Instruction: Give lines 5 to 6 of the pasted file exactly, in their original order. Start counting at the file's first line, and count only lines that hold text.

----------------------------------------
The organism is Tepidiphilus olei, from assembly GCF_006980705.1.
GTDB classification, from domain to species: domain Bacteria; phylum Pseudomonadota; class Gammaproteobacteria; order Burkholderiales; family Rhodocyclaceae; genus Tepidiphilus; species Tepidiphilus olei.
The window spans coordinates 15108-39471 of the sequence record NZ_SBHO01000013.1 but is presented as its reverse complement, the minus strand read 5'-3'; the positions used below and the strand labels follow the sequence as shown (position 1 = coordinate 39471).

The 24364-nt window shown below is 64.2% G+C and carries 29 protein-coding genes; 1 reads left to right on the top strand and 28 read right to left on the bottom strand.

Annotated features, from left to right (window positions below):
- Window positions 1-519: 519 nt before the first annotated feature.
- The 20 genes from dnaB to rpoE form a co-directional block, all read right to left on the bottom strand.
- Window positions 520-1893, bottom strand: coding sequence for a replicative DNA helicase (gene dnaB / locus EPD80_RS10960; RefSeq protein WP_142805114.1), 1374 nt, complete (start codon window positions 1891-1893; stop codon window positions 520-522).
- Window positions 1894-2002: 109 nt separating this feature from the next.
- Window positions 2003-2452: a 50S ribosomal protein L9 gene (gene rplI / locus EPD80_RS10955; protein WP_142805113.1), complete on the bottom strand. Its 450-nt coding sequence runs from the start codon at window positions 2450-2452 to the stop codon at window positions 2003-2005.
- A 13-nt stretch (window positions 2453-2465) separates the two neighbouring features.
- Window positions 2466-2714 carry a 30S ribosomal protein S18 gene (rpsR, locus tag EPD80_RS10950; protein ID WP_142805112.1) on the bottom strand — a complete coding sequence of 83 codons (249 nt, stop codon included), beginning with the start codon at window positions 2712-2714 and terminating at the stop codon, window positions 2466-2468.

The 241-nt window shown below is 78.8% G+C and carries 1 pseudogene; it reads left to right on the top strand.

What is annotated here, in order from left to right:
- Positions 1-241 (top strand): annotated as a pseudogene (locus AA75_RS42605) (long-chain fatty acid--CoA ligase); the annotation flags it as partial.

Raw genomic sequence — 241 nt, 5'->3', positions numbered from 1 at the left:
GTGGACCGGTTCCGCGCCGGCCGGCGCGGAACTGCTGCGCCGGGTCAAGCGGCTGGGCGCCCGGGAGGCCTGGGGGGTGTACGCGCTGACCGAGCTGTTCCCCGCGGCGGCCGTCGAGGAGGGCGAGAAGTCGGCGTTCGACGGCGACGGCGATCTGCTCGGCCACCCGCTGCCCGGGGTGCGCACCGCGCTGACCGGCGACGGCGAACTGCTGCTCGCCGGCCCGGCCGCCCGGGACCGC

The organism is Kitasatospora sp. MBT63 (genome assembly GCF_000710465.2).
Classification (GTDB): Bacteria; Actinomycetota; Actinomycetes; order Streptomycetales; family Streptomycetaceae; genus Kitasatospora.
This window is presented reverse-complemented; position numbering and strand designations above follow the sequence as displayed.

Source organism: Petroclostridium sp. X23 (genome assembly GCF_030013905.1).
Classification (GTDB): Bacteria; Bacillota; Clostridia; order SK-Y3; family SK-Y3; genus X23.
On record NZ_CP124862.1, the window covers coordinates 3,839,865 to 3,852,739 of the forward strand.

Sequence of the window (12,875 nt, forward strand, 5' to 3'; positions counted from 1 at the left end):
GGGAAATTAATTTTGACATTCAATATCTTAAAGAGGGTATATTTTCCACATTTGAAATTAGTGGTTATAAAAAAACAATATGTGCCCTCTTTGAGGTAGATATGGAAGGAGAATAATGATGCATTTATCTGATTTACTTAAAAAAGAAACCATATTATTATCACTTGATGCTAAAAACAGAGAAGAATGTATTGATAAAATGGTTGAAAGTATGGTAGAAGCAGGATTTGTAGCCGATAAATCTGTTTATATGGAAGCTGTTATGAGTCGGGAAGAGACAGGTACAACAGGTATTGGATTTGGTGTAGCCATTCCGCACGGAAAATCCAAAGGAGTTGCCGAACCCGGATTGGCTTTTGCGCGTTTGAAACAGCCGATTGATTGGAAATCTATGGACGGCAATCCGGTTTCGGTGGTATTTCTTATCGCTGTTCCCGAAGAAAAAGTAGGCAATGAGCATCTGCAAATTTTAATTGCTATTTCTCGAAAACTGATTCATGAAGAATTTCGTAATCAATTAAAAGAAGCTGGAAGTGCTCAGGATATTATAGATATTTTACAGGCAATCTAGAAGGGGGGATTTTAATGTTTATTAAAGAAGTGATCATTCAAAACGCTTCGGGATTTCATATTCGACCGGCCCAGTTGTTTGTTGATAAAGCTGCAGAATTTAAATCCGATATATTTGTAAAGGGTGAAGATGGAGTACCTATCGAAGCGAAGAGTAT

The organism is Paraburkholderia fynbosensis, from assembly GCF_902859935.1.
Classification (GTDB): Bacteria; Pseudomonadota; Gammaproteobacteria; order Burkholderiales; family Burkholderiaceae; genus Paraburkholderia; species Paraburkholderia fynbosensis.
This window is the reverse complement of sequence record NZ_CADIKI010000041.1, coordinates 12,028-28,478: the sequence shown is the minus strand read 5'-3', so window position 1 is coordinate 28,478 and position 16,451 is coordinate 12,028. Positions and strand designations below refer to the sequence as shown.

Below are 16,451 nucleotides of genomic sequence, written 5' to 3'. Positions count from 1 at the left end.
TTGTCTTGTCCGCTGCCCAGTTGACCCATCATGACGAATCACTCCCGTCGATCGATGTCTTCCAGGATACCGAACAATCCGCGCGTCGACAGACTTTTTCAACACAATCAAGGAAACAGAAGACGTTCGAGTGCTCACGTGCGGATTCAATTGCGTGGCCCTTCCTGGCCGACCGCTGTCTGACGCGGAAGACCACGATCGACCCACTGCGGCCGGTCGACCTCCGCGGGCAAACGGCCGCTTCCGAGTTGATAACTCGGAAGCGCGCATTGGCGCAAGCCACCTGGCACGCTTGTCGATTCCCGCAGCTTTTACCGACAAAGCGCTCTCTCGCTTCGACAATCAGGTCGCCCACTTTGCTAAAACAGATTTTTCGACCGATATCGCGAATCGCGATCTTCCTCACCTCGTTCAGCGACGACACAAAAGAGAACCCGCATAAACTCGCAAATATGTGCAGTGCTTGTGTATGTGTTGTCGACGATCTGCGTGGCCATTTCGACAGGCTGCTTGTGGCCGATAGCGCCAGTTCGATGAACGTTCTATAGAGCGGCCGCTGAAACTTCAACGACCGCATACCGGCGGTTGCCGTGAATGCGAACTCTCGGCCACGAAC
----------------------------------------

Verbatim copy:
Annotated features, from left to right (window positions below):
- Window positions 1-519: 519 nt before the first annotated feature.